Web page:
Last November, nearly 80 percent of New Jersey voters showed up at the polls to vote against expanding gaming outside of Atlantic City. Voters saw through the false fiscal projections and empty promises of outside big-money interests who stood to gain enormously, while taxpayers stood to lose an estimated $2 billion in economic activity and 30,000 jobs.

Despite voters’ overwhelming opposition at the polls, expansion proponents wasted no time in circumventing their will. Out-of-state gaming corporations immediately began working with legislators behind closed doors to draft bills that would allow various forms of gaming expansion without another referendum vote, including Historical Horse Racing, video lottery terminals, racetrack slot parlors and racetrack internet gaming cafes. Each of these concepts is nothing more than a backdoor effort to allow gaming expansion at any cost.

Expansion proponents continue to run into two big problems with their efforts to skirt the results from this past November’s ballot result — the unconstitutionality of gaming expansion within the two-year period of its ballot failure and the lack of credibility by both the developers and the elected officials who support this cause.

The referendum system allows voters in New Jersey to have their voices heard on critical issues that we face as a state. For years, voters have determined public policy through this system and elected officials have been forced to respect those policies. By allowing residents to vote on a proposed constitutional amendment, it adds another check and balance to the Legislature, while preventing bad legislation from being passed after the public has already spoken out on a particular issue. The current effort to expand gaming in the face of November’s referendum result undermines our system of government and the state constitution.

Gaming expansion proponents also face a real lack of credibility with their claims of increased revenue and job creation — the same issues they faced in their failed campaign on Question One last November. Billionaire developer Jeff Gural, who was the loudest voice and biggest funder of casino expansion, has a troubling track record of making promises to state government officials and residents, then making threats when things do not go his way. Recently, Gural threatened New York State officials with closing his Vernon Downs racetrack and casino if they did not provide him with the tax breaks he felt he was entitled to. This was after his revenue promises went unmet and education commitments to students in the Empire State suffered.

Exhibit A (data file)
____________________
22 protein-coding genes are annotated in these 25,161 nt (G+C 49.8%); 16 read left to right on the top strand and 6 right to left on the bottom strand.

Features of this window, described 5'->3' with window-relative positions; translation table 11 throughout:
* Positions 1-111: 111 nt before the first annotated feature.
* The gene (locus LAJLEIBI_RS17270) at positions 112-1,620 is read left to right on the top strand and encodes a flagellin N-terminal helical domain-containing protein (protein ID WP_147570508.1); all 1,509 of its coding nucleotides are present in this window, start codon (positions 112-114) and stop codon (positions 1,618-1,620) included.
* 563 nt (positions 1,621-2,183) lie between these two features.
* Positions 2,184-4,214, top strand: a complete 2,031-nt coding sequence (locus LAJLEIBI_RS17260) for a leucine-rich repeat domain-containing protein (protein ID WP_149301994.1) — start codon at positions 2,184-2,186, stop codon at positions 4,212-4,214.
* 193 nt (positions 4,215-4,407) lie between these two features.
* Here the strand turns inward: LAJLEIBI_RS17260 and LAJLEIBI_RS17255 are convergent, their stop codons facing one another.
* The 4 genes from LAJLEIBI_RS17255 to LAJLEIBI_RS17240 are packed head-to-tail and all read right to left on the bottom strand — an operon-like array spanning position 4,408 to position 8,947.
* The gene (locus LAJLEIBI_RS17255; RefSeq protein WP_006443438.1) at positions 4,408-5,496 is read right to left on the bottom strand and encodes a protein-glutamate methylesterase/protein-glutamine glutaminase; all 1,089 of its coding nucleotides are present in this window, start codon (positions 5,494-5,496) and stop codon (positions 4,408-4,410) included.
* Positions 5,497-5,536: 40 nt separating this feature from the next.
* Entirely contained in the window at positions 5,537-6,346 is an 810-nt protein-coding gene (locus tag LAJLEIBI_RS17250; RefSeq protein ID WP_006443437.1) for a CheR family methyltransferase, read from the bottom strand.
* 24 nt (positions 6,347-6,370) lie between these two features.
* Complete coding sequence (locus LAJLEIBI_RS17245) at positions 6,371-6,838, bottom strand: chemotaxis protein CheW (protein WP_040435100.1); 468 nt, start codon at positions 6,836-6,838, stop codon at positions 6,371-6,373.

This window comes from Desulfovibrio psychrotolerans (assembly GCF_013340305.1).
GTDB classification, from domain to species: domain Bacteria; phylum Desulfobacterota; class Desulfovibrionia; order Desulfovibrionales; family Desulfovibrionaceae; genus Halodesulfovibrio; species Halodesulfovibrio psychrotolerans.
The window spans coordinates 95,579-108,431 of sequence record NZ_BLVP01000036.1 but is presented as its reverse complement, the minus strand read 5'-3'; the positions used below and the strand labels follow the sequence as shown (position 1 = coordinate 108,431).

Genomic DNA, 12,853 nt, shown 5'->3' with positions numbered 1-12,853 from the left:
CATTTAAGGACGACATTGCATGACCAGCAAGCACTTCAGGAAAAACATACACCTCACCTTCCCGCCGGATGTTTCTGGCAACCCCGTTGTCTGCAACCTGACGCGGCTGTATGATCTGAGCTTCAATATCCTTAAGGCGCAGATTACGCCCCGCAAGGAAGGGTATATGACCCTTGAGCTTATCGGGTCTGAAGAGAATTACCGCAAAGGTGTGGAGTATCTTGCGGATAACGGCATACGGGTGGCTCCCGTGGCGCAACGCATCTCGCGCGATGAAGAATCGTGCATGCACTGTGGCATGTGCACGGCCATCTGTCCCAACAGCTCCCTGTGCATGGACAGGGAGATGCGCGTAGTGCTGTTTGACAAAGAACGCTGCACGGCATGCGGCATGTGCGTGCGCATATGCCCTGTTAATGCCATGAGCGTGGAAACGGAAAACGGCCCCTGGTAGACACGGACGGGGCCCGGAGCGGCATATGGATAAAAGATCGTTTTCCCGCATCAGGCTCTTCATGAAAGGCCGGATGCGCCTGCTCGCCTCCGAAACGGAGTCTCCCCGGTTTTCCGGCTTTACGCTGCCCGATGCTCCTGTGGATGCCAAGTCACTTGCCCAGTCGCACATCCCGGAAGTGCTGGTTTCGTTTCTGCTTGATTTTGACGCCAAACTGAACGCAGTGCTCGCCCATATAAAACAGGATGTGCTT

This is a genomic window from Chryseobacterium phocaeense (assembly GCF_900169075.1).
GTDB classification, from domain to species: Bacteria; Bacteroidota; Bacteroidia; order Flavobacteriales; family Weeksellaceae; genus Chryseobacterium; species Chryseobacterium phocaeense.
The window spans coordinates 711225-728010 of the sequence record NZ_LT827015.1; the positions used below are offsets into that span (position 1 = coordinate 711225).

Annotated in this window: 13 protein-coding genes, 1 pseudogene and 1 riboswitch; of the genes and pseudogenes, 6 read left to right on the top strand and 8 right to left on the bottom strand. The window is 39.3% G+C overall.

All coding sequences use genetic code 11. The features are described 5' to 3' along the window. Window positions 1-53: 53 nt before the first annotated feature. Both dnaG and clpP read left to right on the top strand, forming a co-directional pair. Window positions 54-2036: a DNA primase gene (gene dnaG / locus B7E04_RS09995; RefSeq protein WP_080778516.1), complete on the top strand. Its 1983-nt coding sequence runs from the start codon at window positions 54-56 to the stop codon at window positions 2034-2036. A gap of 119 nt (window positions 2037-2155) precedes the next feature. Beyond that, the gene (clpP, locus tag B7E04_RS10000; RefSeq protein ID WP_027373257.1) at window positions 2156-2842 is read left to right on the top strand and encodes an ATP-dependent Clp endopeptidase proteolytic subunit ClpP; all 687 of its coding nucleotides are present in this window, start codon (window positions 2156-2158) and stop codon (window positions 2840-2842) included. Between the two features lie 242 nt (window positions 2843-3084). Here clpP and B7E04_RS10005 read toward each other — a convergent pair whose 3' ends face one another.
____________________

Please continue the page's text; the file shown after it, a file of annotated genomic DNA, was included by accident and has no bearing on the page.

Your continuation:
This is just a glimpse of what is to come if New Jersey residents buy what Gural and his Trenton friends — many of whom have accepted thousands in political contributions — are selling. If the special interests are allowed to expand gaming in New Jersey, voters will be in a no-win situation where we would be held captive by an out-of-state developer who threatens to close up shop whenever he fails to get the payback from Trenton he feels he is owed.

We need decision makers in Trenton to make the well-being of our citizens their top priority. But as we struggle to fund our children’s schools, maintain crumbling infrastructure and meet staggering pension obligations to public workers, Trenton politicians are spending their time and energy making another desperate attempt to reward New York developers and big campaign donors with taxpayer dollars. These gaming expansion bills are nothing more than another shady deal hatched in the backrooms of Trenton helping billionaires and leaving New Jersey residents footing the bill when their projects inevitably fail.

New Jersey has seen this show before. Time and again Trenton politicians promised to protect the pensions of law enforcement and state workers, but failed to do so; time and again Trenton politicians promised to invest resources into the Transportation Trust Fund to maintain and enhance the state’s infrastructure, but used the resources as a personal piggy bank for pet projects; time and again Trenton politicians promised to lower property taxes, yet New Jersey has some of the highest taxes in the country. This latest promise on gaming expansion serving as some sort of revenue panacea is just another fiction made up in the state capitol that has little to no hope of materializing.

The people of New Jersey deserve a government that respects their will, their vote and their state constitution. Trenton politicians owe it to the taxpayers, residents and small business owners of New Jersey to respect their wishes, put their interests first and stop this shadow expansion effort.

Bob McDevitt is president Unite Here Local 54; Patty Abrahamsen is a councilwoman in Rockaway Township; Pastor David Rios represents the Passaic County Spanish Clergy Organization (La Alianza Civica Ministerial); and Greg Balderacchi is a board member of Trenton’s Bad Bet.

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